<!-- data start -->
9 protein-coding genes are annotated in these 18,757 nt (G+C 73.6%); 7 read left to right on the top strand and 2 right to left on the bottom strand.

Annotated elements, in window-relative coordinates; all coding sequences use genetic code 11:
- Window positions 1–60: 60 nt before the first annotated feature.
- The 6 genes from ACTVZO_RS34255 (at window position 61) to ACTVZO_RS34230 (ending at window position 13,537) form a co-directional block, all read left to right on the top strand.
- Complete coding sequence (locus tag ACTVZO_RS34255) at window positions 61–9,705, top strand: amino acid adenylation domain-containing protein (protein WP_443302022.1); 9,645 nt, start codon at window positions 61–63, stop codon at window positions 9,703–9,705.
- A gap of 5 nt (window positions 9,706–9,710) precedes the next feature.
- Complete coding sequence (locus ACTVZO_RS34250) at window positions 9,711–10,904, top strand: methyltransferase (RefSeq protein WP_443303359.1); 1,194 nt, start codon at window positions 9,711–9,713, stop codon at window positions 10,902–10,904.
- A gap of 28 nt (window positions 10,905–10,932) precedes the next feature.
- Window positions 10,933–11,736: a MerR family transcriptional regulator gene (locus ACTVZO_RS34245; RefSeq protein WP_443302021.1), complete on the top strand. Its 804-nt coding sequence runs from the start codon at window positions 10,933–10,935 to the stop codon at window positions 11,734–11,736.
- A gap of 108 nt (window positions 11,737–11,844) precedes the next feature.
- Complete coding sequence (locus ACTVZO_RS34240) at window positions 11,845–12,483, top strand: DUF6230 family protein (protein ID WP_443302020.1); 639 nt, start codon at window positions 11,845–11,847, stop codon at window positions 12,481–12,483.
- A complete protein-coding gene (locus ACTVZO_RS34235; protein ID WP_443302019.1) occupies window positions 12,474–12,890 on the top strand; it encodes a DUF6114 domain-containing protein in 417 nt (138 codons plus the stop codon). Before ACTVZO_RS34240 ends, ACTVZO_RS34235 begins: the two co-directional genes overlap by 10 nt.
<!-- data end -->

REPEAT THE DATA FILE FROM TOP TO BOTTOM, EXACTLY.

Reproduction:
9 protein-coding genes are annotated in these 18,757 nt (G+C 73.6%); 7 read left to right on the top strand and 2 right to left on the bottom strand.

Annotated elements, in window-relative coordinates; all coding sequences use genetic code 11:
- Window positions 1–60: 60 nt before the first annotated feature.
- The 6 genes from ACTVZO_RS34255 (at window position 61) to ACTVZO_RS34230 (ending at window position 13,537) form a co-directional block, all read left to right on the top strand.
- Complete coding sequence (locus tag ACTVZO_RS34255) at window positions 61–9,705, top strand: amino acid adenylation domain-containing protein (protein WP_443302022.1); 9,645 nt, start codon at window positions 61–63, stop codon at window positions 9,703–9,705.
- A gap of 5 nt (window positions 9,706–9,710) precedes the next feature.
- Complete coding sequence (locus ACTVZO_RS34250) at window positions 9,711–10,904, top strand: methyltransferase (RefSeq protein WP_443303359.1); 1,194 nt, start codon at window positions 9,711–9,713, stop codon at window positions 10,902–10,904.
- A gap of 28 nt (window positions 10,905–10,932) precedes the next feature.
- Window positions 10,933–11,736: a MerR family transcriptional regulator gene (locus ACTVZO_RS34245; RefSeq protein WP_443302021.1), complete on the top strand. Its 804-nt coding sequence runs from the start codon at window positions 10,933–10,935 to the stop codon at window positions 11,734–11,736.
- A gap of 108 nt (window positions 11,737–11,844) precedes the next feature.
- Complete coding sequence (locus ACTVZO_RS34240) at window positions 11,845–12,483, top strand: DUF6230 family protein (protein ID WP_443302020.1); 639 nt, start codon at window positions 11,845–11,847, stop codon at window positions 12,481–12,483.
- A complete protein-coding gene (locus ACTVZO_RS34235; protein ID WP_443302019.1) occupies window positions 12,474–12,890 on the top strand; it encodes a DUF6114 domain-containing protein in 417 nt (138 codons plus the stop codon). Before ACTVZO_RS34240 ends, ACTVZO_RS34235 begins: the two co-directional genes overlap by 10 nt.